Paterson Great Falls National Historical Park  

The Great Falls of the Passaic River is a prominent waterfall, 77 feet (23 m) high, on the Passaic River in the city of Paterson in Passaic County, northern New Jersey, New Jersey United States. The falls and surrounding area are protected as part of the Paterson Great Falls National Historical Park, administered by the National Park Service. Congress authorized its establishment in 2009.

One of the United States’ largest waterfalls, it played a significant role in the early industrial development of New Jersey starting in the earliest days of the nation. It is part of the Great Falls of Paterson–Garret Mountain National Natural Landmark. It has also been designated as a National Historic Landmark District since 1976. The Great Falls’ raceway and power systems were designated a National Historic Civil Engineering Landmark and a National Historic Mechanical Engineering Landmark in 1977.

Geologically, the falls were formed at the end of the last ice age, approximately 13,000 years ago. Formerly the Passaic had followed a shorter course through the Watchung Mountains near present-day Summit. A newly formed moraine blocked the river’s previous course as the glacier receded. A large lake, called Glacial Lake Passaic, formed behind the Watchung. As the ice receded, the river found a new circuitous route around the north end of the Watchung, carving the spectacular falls through the underlying basalt, formed approximately 200 million years ago. EZ Bed Bug Exterminator NJ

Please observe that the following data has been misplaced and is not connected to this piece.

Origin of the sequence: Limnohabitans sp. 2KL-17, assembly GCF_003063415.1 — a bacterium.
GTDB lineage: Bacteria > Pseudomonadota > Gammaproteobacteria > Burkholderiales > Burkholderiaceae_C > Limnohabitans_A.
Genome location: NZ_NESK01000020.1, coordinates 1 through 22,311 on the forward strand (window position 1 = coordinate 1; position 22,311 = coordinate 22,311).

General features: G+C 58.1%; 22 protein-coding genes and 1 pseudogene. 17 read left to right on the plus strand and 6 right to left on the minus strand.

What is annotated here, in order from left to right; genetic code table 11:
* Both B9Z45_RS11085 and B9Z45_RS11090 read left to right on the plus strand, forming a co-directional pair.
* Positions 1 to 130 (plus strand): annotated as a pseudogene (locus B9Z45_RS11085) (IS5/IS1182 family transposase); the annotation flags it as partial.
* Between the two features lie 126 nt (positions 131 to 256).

The falls later became the site of habitation of the historic Lenape Native Americans, who followed earlier indigenous cultures in the region. Later, in the colonial era, Dutch settlers developed a community here beginning in the 1690s.

National Natural Landmark

The Great Falls of Paterson – Garret Mountain is a National Natural Landmark designated in January 1967 and was expanded in April 1967 to include nearby Garret Mountain. They help demonstrate how jointed basaltic lava flow shaped the geology during the Early Mesozoic period through extrusion and intrusion. The designation protects the site from federal development but not local and state action. Redevelopment of the decayed adjacent industrial areas has been an ongoing controversial topic. In the 1990s, redeveloping the adjacent Allied Textile Printing Co. (ATP) facility, destroyed by fire in the 1980s, into prefabricated townhouses was initially approved by the city but later repelled by a coalition of local citizens seeking to preserve the historic character of the district.

In Popular Culture

The unique history of the Great Falls in New Jersey, NJ and the city were described in the five-volume philosophical poem Paterson by William Carlos Williams. Among the episodes described in Williams’ poetry is the 1827 leap over the falls by Sam Patch, who later became the first known person to perform a stunt at Niagara Falls. The 2016 film Paterson, directed by Jim Jarmusch, is partly inspired by the works of Williams and features the falls as a primary location.


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